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European Journal of Gastroenterology & Hepatology:
doi: 10.1097/MEG.0b013e32835ad180
Original Articles: Complicated Liver Disorders

The effect of hemodialysis on liver stiffness measurement: a single-center series

Kellner, Paul; Anadol, Evrim; Hüneburg, Robert; Hundt, Felix; Bös, Dominik; Klein, Burkhard; Woitas, Rainer P.; Spengler, Ulrich; Sauerbruch, Tilman; Trebicka, Jonel

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Abstract

Background/aims: The noninvasive measurement of liver stiffness using transient elastography (TE) is increasingly being used alongside liver biopsy. However, several conditions may lead to higher liver stiffness values without reflecting more fibrosis. Such conditions (e.g. hepatitis, cholestasis, heart failure, mechanical ventilation) limit the interpretation of liver stiffness measurements. The influence of hemodialysis on the measurement of liver stiffness has not been investigated to date. Here, we analyzed liver stiffness assessed by fibroscan in 17 patients directly before and after a hemodialysis session.

Patients and methods: Measurement of hepatic stiffness by TE was carried out using the Fibroscan device with the ‘M probe’ directly before and directly after one session of hemodialysis. Each measurement consisted of at least 10 individual and valid measurements, with a success rate of at least 60%, and an interquartile range of less than 25%. All measurements were carried out by one investigator not involved in patient management.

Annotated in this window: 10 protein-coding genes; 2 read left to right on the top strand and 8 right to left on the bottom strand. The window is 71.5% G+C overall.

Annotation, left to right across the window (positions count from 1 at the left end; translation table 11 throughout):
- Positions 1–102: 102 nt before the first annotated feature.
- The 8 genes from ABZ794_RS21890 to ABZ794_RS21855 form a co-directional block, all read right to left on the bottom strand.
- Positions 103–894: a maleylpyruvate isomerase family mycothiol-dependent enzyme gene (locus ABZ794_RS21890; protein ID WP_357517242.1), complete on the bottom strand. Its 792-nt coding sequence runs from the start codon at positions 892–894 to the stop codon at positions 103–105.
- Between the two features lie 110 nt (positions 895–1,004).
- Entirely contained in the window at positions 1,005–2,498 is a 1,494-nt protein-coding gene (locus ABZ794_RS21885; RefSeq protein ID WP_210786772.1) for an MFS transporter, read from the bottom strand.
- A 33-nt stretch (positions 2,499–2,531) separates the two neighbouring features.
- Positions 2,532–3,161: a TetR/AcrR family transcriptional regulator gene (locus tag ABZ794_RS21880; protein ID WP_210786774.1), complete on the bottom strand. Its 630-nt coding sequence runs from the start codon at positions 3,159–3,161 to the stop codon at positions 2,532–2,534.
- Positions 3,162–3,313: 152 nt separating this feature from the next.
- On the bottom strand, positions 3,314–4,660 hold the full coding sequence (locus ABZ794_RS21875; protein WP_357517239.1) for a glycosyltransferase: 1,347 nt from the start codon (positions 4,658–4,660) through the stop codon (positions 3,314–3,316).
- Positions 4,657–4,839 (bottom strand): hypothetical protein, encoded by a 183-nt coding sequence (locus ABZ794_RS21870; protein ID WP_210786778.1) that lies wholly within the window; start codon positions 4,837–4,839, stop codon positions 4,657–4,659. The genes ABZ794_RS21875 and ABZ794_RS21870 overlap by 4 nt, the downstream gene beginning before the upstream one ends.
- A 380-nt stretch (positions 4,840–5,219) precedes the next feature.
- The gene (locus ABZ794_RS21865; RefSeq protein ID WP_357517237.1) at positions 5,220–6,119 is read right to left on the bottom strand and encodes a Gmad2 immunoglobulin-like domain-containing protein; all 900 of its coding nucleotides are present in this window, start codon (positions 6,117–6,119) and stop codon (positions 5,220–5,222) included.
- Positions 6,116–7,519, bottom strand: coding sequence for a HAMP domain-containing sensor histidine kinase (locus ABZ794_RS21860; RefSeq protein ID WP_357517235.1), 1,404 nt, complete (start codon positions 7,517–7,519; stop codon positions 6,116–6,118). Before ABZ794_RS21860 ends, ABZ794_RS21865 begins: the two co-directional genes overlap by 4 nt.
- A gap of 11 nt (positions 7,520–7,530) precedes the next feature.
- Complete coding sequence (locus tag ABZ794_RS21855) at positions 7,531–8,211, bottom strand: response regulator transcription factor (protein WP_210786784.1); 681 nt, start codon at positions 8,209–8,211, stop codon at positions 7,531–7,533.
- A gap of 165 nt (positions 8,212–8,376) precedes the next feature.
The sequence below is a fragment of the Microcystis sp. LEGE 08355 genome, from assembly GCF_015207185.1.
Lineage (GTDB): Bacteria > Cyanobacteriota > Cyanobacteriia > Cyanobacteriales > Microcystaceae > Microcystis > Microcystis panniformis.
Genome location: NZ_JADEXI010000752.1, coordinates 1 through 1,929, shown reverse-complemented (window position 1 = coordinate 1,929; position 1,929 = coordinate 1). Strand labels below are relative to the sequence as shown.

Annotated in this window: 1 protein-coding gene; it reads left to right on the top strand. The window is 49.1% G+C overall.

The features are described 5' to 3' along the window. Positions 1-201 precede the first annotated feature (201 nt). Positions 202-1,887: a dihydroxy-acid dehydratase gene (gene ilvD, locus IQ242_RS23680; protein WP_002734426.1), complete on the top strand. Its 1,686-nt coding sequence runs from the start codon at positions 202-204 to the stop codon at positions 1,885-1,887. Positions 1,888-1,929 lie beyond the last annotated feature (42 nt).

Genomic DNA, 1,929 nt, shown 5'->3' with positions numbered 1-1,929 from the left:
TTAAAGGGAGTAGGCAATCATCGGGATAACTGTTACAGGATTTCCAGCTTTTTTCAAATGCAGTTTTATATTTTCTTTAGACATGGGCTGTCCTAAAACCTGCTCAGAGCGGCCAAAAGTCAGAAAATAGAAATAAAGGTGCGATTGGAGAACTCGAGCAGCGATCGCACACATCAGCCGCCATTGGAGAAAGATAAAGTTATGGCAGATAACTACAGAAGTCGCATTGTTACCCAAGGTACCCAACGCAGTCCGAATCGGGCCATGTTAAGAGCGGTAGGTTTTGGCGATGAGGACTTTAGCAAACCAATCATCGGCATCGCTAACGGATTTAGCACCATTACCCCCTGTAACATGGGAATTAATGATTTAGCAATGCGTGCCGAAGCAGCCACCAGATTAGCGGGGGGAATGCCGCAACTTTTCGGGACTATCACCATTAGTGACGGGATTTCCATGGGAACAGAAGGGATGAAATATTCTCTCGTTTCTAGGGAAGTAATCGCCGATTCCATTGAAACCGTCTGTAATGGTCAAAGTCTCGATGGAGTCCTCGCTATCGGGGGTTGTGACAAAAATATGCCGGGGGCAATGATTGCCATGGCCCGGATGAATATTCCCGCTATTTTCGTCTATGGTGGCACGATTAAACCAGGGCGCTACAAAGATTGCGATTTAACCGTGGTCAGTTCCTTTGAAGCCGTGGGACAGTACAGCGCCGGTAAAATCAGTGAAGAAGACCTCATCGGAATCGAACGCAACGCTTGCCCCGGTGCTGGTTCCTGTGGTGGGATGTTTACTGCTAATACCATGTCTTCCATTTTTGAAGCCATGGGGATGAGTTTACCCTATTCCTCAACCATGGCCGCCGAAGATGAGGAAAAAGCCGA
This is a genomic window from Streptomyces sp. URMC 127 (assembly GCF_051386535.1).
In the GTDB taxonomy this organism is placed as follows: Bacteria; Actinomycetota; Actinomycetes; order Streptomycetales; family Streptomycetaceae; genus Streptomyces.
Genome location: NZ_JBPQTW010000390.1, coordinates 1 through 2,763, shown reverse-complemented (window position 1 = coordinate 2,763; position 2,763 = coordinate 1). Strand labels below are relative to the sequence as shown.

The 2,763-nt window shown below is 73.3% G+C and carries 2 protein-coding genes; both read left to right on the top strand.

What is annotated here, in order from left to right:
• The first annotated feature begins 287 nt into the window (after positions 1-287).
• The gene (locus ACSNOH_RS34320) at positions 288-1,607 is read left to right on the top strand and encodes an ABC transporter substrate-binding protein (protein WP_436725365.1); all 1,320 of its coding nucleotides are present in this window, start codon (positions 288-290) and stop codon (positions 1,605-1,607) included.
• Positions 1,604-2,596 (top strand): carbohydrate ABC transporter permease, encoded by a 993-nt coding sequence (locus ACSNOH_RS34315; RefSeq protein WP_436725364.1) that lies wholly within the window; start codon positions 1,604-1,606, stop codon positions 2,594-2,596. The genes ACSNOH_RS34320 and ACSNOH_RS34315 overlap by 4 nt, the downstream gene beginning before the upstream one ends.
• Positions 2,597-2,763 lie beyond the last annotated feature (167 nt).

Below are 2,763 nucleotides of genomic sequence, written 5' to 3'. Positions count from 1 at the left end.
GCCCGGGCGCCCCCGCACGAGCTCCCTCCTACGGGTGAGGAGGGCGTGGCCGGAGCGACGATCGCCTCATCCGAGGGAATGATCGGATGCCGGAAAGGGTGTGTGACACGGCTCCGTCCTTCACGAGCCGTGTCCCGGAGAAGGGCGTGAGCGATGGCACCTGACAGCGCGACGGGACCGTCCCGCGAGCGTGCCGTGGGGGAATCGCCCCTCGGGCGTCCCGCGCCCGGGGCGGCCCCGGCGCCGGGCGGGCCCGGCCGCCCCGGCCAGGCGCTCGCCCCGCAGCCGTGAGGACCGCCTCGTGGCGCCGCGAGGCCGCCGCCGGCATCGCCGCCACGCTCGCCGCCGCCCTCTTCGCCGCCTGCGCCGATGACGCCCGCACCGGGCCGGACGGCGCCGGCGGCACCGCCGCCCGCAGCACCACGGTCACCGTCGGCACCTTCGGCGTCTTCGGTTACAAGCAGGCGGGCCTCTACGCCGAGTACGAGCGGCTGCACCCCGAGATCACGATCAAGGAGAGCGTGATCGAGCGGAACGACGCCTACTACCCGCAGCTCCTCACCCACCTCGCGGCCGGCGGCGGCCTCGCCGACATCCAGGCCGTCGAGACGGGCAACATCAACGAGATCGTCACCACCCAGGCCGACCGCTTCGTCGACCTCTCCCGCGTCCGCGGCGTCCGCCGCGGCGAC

Results: Before dialysis, the median TE was 5.1 kPa (2.8–17 kPa). Ten patients had values below the threshold of 7.1 kPa and seven patients had TE>7.1 kPa. The median net fluid withdrawal by hemodialysis was 2.5 l (0.4–3.1 l) and did not differ between patients. After dialysis, the TE median was 7.4 kPa (3.5–12.5 kPa) and had changed in all patients except one. Liver stiffness increased significantly when the initial TE was lower than 7.1 kPa (P=0.05), but not when the initial TE was higher than 7.1 kPa. Furthermore, the magnitude of the change in TE after hemodialysis correlated inversely with the liver stiffness before hemodialysis (P=0.03) and with spleen length measured by ultrasound (P=0.03).

Conclusion: This study is the first to report on the influence of hemodialysis on liver stiffness measurement. In contrast to previous reports, liver stiffness might increase after fluid withdrawal if patients do not show significant fibrosis. We conclude that before dialysis, TE possibly better differentiates between patients with or without significant fibrosis.

© 2013 Lippincott Williams & Wilkins, Inc.

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